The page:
In Three Floors, Nanni Moretti transplanted Eshkol Nevo’s acclaimed novel Three Floors Up from Tel Aviv to Rome, for an intricate, interlinked tapestry – three hyperlinked shorts meshed into a crisscrossing whole – that provided for compelling, operatic and voyeuristic peeks into bourgeois dysfunction, malaise, moral transgressions and self-centeredness. Grief, memories, self-destructive streaks, loneliness and unresolved animosities juxtaposed its sombre melancholy while underscoring the wry aphorism that life, despite everything, must go on. The film begun with a brilliant opening sequence that immediately established the context and set the ball rolling for the three families living at an upscale condo in a leafy neighbourhood. Monica (Alba Rohrwacher) – who stays alone under the spectre of insanity, as her husband works in oil-rigs – is trying to catch a ride to the hospital as she’s going into labour, when she witnesses a disturbed young guy (Alessandro Sperduti) – having a turbulent relationship with his disciplinarian father (Moretti) and doting mother Dora (Margherita Buy) – accidentally hit a passer-by, before crashing into the apartment inhabited by the cocky, well-to-do Lucio (Riccardo Scamarcio) whose life and marriage will get torn apart when his daughter goes briefly missing in the company of their senile neighbour and later when he allows himself to get seduced by strikingly beautiful teenage girl (Denise Tantucci). The story of the intensely lonely Monica, slowly slipping to the other side, was especially haunting, while the soft-spoken Dora – who struggled between her husband and son, before tragically losing both – was quite affecting too; Rohrwacher and Buy, in turn, were the standout performers in the ensemble. The lustrous visuals, deliberate pacing, and lovely piano and accordion-based score added gentle touches while the film intercut across the stories.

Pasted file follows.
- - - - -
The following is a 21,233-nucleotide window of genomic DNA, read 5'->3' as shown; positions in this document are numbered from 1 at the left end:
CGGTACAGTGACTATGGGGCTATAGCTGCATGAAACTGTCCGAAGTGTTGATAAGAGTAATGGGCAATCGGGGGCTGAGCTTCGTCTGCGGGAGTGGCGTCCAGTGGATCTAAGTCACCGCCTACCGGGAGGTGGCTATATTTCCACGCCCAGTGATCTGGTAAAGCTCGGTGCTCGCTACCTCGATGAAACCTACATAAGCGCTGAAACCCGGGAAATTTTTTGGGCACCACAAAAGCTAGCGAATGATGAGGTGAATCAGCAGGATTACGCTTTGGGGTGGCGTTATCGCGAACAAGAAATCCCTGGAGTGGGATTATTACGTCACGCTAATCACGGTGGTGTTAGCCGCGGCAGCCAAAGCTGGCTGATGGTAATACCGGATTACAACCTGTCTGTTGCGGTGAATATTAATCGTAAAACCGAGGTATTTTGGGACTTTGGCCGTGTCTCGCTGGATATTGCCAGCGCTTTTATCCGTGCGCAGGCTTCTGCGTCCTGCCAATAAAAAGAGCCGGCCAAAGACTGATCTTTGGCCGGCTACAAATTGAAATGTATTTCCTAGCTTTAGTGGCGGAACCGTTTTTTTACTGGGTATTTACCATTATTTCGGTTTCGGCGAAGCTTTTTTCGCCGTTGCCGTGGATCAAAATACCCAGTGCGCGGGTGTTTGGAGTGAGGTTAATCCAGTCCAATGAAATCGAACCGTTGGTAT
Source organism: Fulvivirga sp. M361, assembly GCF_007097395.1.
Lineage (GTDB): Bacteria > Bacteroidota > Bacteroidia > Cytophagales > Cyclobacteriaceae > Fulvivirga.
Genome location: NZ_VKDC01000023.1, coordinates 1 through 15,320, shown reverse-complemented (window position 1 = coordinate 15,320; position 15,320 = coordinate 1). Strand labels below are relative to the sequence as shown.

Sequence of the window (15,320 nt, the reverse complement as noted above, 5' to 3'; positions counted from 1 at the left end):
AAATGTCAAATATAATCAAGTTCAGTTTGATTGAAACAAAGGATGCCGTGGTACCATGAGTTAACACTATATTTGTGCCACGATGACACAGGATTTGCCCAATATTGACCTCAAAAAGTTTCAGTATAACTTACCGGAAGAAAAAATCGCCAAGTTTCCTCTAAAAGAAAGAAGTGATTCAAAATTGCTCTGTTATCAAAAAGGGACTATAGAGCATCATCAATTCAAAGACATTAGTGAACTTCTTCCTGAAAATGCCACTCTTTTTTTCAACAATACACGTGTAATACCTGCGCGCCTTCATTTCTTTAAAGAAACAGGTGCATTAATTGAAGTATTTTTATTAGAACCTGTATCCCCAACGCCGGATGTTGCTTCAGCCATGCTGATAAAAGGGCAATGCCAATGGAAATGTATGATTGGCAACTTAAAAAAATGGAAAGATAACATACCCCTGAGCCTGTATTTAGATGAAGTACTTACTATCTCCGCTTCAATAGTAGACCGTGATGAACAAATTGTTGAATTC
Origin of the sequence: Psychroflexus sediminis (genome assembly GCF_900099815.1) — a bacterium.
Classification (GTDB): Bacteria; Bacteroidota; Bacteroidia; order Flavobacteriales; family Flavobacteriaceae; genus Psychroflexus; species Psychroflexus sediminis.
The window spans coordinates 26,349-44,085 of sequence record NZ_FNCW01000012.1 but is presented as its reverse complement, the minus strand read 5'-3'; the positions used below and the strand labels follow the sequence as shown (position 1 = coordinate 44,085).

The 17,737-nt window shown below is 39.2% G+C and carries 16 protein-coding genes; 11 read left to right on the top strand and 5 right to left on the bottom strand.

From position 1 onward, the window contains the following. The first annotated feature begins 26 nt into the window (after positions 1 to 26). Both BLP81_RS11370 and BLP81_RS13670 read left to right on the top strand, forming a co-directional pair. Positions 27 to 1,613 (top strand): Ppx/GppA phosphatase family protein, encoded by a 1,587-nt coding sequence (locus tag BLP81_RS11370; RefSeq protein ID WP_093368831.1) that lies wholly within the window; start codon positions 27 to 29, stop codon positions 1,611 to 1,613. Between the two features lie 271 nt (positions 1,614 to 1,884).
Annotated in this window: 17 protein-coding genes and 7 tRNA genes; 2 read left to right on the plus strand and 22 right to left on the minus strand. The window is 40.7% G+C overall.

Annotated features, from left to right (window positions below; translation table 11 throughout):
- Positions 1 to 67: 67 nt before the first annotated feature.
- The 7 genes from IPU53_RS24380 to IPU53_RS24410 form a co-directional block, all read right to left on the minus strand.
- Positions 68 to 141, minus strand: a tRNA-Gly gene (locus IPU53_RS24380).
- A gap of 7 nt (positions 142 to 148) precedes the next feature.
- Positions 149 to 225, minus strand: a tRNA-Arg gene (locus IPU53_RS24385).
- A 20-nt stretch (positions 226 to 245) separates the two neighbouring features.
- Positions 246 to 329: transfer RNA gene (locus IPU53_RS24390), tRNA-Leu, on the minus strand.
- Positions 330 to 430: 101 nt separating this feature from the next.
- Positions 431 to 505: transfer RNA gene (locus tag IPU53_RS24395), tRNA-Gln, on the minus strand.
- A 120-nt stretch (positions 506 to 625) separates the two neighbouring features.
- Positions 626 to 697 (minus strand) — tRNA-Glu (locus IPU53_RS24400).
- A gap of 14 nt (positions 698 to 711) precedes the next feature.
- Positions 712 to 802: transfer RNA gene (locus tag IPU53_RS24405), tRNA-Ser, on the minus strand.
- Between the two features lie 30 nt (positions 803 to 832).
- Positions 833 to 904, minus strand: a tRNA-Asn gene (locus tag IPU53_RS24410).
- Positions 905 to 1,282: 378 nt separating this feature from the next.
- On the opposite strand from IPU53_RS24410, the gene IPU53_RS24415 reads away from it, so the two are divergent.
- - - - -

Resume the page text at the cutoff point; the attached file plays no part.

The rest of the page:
Director: Nanni Moretti
Genre: Drama/Family Drama/Omnibus Film/Ensemble Film